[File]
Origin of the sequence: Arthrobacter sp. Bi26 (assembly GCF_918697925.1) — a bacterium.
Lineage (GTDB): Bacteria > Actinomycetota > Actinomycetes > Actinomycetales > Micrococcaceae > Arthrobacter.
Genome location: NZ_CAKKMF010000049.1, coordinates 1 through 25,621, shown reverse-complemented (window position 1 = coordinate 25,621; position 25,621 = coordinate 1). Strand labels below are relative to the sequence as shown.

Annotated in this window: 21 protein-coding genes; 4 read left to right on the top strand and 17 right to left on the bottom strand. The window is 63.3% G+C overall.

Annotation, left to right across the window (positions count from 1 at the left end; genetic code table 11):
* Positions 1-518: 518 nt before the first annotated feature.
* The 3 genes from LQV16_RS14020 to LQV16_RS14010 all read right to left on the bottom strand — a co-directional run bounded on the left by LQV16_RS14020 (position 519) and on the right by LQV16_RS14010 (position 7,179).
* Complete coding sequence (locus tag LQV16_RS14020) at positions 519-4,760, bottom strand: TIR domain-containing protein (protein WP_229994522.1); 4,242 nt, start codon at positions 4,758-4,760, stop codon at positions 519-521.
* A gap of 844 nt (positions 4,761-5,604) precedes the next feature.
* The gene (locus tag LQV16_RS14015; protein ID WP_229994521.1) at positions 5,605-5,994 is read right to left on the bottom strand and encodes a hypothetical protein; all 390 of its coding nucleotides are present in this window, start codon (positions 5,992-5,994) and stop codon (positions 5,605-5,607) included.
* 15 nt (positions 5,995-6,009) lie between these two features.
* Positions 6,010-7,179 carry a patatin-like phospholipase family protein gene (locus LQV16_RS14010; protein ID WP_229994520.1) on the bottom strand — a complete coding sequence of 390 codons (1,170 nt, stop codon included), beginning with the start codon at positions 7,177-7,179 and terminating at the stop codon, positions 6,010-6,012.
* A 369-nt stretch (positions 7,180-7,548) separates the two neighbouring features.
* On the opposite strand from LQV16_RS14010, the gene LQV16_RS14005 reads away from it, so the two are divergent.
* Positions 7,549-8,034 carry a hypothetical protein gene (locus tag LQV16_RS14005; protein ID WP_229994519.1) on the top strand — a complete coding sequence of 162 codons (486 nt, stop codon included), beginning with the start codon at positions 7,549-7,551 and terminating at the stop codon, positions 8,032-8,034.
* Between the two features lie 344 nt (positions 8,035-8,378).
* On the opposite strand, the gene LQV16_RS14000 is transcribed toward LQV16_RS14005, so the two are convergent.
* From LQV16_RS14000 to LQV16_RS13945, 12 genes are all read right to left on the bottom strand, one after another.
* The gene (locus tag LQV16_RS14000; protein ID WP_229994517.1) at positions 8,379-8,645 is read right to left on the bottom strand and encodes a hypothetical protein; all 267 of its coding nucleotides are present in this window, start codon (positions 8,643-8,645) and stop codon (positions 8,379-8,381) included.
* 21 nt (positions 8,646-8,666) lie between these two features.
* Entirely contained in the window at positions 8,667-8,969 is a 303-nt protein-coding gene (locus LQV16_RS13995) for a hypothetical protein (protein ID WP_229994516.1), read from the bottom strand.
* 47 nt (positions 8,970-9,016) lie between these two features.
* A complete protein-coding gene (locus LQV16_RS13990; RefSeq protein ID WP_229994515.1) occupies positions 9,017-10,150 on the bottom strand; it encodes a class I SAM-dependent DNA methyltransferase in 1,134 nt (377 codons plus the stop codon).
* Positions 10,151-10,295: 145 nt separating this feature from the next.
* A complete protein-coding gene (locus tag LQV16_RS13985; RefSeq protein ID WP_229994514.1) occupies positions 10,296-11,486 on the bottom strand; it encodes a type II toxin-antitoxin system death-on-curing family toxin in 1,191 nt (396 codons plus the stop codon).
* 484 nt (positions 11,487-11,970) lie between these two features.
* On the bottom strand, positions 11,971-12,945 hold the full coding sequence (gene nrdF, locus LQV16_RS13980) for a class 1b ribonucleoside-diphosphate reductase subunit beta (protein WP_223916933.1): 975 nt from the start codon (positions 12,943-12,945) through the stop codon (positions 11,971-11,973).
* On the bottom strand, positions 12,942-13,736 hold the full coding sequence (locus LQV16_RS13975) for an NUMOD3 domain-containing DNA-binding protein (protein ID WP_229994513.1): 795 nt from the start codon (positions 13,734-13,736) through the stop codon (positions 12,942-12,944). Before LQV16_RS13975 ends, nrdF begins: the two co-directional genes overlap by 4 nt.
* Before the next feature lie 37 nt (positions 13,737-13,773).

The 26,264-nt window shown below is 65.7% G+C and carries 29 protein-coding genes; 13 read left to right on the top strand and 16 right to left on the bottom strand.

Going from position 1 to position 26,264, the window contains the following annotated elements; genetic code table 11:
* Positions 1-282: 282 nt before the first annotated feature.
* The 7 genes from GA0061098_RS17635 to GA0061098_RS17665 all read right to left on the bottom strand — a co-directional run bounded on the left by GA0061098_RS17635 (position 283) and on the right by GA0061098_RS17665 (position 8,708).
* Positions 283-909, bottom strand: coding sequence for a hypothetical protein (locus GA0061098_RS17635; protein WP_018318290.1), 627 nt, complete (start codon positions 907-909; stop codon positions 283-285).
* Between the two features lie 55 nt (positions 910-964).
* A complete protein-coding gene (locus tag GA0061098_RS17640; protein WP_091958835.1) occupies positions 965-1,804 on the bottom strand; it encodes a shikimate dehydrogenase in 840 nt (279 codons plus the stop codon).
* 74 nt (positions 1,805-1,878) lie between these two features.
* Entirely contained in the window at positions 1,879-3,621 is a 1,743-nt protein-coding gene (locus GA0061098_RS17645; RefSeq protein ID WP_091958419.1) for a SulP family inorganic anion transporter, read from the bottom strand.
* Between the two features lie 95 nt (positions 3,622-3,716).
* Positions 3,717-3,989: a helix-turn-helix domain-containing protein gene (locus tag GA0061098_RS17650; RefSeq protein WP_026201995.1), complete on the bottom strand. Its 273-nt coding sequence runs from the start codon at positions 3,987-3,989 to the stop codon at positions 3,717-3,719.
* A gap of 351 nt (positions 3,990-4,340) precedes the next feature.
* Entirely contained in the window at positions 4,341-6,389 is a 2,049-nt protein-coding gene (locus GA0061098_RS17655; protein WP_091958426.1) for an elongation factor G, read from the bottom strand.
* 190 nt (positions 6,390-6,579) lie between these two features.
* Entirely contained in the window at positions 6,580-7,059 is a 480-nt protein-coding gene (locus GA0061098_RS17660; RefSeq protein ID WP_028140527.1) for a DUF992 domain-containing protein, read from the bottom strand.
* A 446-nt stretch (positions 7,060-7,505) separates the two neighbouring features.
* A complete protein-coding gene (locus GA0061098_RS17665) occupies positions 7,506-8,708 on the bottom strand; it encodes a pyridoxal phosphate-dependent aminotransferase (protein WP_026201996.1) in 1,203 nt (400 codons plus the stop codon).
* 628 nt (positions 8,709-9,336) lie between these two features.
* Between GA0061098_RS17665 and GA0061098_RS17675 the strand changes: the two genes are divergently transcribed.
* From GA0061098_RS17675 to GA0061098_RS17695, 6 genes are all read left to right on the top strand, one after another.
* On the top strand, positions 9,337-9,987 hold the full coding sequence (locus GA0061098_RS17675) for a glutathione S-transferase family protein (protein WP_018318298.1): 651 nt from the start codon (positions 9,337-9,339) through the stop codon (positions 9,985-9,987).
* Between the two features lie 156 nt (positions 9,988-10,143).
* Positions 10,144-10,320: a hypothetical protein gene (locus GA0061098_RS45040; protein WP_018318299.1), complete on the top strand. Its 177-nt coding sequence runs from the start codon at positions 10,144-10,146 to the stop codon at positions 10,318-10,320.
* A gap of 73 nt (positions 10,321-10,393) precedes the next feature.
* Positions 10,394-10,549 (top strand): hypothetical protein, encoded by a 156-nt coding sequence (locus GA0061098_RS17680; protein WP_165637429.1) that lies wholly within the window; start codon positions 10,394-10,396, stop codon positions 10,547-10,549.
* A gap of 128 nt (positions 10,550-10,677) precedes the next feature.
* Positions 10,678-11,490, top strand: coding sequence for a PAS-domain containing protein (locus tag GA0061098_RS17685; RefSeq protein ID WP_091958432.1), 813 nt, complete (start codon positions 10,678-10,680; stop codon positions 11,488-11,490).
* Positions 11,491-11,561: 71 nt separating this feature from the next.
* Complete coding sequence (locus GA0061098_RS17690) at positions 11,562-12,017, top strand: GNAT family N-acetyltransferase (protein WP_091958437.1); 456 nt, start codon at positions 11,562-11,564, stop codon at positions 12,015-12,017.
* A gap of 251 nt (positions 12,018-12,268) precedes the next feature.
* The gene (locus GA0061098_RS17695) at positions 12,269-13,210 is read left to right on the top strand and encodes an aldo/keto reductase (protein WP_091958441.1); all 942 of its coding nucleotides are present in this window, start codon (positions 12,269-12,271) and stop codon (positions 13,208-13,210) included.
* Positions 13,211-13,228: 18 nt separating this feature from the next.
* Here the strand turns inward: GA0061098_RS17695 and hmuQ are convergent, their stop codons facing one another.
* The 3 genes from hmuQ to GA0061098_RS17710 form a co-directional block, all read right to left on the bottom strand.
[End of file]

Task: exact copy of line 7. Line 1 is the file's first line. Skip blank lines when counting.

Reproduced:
* The 3 genes from LQV16_RS14020 to LQV16_RS14010 all read right to left on the bottom strand — a co-directional run bounded on the left by LQV16_RS14020 (position 519) and on the right by LQV16_RS14010 (position 7,179).